I fumbled with my mp3 player, hitting the random button in the hope of finding something upbeat to energise me and get me home quicker. The Beatles’ “Eleanor Rigby” slipped from my headphones into my mind, John, Paul, George and Ringo asking the same questions that troubled me about the old man and the bus. Selfishly, I decided I didn’t want to think about the strange old man’s alienation or my own selfishness anymore, and hit the random button again.
“Since I was born I started to decay.” My mp3 player had given me Placebo’s Teenage Angst, another bad choice for that day. I turned it off and trudged home in silence. We all age. Placebo’s line describes life’s great paradox perfectly – every day we grow is a day we grow older, getting closer all the while to the life expectancy statistic. We all age. That man was me, once, and would I, decades from now, be him? Even when we are teenagers some of us easily find partners, sometimes a companion for life and sometimes a suitor to be twirled around a dancefloor for a song or two before gracefully moving on to the next one. And some of us find ourselves inexplicably alone, trying to convince ourselves that it will improve. Adulthood will be better. College will be better. Moving to a city will make it better. I was in my twenties. Popular culture decreed that I should be broke but happy, spending all of my nights out, surrounded by friends and admirers. Broke was the only one on the list I had gotten right. Most of my friends had left or were too besotted with trophy other halves to see me all that much anymore. And here I was, alone, going home to a freezing cold studio box to cook a lonely dinner and shiver myself to sleep with an imaginary partner’s imaginary arms wrapped around me. My logical brain tried to shut my inner voice up as it told me that I would be just like the lonely old man on the bus one day, but I was cold, wet, hungry and depressed and logic just wasn’t working.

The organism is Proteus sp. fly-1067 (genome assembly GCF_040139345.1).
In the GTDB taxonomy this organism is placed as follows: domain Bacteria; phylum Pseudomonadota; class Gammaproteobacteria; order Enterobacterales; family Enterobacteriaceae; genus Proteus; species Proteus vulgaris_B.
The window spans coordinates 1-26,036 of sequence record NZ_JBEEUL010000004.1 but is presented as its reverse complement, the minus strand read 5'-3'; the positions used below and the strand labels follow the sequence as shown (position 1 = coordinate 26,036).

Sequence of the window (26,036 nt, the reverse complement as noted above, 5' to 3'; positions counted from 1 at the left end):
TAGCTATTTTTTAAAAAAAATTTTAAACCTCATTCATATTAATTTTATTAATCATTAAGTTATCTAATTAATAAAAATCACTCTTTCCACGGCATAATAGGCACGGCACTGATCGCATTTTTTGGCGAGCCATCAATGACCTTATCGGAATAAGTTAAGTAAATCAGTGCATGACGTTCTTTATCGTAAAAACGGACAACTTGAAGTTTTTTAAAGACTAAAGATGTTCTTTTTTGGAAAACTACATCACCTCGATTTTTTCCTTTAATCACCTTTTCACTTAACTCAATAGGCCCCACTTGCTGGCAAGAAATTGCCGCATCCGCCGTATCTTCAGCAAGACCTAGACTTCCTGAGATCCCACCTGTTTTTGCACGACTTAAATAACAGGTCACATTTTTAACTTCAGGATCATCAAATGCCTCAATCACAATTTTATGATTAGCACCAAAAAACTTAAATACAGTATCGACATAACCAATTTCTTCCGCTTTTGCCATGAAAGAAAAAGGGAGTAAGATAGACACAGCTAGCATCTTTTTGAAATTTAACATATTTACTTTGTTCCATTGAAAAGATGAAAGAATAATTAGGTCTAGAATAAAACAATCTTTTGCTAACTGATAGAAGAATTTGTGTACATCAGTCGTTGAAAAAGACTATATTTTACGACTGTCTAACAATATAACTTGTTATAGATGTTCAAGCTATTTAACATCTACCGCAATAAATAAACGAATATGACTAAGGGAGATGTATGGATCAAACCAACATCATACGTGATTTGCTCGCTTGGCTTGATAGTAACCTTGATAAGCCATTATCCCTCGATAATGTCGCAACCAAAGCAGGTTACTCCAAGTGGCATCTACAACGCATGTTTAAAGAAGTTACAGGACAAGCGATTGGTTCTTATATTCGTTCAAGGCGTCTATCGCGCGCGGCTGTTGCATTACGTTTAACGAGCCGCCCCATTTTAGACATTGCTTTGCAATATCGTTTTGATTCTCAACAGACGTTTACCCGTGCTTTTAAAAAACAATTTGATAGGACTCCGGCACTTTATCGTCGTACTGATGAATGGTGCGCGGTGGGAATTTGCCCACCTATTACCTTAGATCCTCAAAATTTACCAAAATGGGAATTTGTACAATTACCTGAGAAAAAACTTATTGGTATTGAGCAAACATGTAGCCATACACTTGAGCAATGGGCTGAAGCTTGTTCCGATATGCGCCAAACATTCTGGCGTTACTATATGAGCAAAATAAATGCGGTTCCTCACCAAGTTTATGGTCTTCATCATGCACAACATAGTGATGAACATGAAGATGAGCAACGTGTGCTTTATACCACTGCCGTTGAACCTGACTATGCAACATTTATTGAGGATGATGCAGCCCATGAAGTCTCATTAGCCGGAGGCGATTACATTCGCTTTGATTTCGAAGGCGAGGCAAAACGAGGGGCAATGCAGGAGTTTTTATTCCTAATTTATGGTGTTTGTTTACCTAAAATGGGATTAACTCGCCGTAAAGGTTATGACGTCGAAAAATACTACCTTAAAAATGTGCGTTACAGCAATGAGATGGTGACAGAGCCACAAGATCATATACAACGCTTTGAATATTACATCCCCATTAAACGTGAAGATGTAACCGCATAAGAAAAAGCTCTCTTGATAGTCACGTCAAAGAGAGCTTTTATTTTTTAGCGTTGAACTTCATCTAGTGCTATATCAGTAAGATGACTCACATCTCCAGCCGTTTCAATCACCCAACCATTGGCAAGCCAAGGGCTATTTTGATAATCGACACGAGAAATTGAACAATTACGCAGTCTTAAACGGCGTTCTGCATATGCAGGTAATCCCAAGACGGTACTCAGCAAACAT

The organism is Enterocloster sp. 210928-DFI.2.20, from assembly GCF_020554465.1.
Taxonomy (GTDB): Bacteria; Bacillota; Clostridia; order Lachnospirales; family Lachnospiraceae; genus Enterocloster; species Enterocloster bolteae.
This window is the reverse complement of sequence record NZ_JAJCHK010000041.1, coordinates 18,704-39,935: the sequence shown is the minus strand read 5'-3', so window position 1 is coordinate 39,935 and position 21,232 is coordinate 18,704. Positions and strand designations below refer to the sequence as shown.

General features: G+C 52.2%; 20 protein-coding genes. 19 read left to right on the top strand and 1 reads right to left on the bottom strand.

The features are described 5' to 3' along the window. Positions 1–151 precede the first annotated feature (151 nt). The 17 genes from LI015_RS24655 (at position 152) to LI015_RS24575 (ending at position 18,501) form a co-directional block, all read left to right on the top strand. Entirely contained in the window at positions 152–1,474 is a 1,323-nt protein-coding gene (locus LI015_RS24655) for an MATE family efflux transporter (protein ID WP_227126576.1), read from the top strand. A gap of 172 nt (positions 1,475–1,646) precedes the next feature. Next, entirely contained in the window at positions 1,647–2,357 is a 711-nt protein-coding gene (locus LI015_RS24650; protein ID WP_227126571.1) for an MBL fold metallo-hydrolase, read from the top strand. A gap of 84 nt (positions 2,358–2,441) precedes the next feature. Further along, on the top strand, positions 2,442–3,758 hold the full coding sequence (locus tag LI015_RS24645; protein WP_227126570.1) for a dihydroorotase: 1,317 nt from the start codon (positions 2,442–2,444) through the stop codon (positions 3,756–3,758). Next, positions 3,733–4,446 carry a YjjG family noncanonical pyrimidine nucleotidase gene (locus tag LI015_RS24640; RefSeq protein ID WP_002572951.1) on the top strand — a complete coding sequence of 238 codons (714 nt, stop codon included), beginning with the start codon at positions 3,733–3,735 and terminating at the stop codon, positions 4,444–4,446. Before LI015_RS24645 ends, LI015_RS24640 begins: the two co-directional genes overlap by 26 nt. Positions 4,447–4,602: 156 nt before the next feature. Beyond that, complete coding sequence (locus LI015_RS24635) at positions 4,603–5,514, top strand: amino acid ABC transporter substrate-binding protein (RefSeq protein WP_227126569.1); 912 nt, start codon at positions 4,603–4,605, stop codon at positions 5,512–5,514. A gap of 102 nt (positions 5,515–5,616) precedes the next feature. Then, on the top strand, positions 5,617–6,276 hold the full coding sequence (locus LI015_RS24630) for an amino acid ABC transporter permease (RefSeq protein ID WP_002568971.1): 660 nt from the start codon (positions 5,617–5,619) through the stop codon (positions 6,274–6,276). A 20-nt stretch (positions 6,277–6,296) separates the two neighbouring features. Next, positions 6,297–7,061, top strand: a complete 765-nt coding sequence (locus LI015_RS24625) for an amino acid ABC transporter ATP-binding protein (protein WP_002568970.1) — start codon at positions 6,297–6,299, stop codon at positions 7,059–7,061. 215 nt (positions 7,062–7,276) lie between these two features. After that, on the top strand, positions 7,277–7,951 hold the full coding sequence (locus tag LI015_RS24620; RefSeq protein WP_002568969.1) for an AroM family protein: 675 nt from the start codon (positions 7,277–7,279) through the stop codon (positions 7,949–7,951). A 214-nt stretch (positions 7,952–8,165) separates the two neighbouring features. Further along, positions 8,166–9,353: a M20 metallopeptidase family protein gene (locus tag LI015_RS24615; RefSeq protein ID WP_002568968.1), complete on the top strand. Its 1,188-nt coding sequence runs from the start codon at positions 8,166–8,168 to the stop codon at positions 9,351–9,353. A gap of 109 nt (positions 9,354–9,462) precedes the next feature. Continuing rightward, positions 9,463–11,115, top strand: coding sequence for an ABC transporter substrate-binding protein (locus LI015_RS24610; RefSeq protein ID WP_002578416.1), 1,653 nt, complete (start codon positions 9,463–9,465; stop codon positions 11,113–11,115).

I hadn’t seen or heard from Mark at all since the night we almost kissed. I tried to stop thinking about him, but when I did that I discovered that I didn’t have enough to think about anymore to get me through my days of cold boredom. I hadn’t realised how much he had become part of my life until suddenly, he just wasn’t there anymore.
My breath frosted into a mist inside my flat. The heating included in my rent was still a phantom. Cold rose up from beneath the carpet and crept in through the walls. I plugged in the electric heater and spent most of the evening huddled next to it. I turned on the TV and discovered nothing of any interest. Nothing of any use on the internet either. I wasn’t in the mood to paint, but I had to do something to take my mind out of the ridiculous melancholy in which it seemed determined to wallow. I put on the Crannberries’ What you were and decided to copy a diagram of an ammonite with its ugly head poking out of its beautiful shell. The lyrics were close to the bone “You left me here behind/a stupid state of mind/and I’m lonely” but the melody was soothing, reminding me that although my current melancholy sucked, it didn’t mean there was anything wrong with me. I sketched the ammonite’s outline first, emptying my mind of thoughts and just focusing on refining technique. But as time went on my imagination kicked in and the scientific diagram was soon forgotten as a new picture took shape in my mind and on the page. I painted an ammonite instead with its head retreating back into its spiral sanctuary, a tear squeezing from its round unblinking eye, while a stormy sea roiled around it. It certainly wasn’t the exercise in paleoart that I’d meant it to be. But once I added the right colours, it would look striking. And that almost cheered me up. Almost.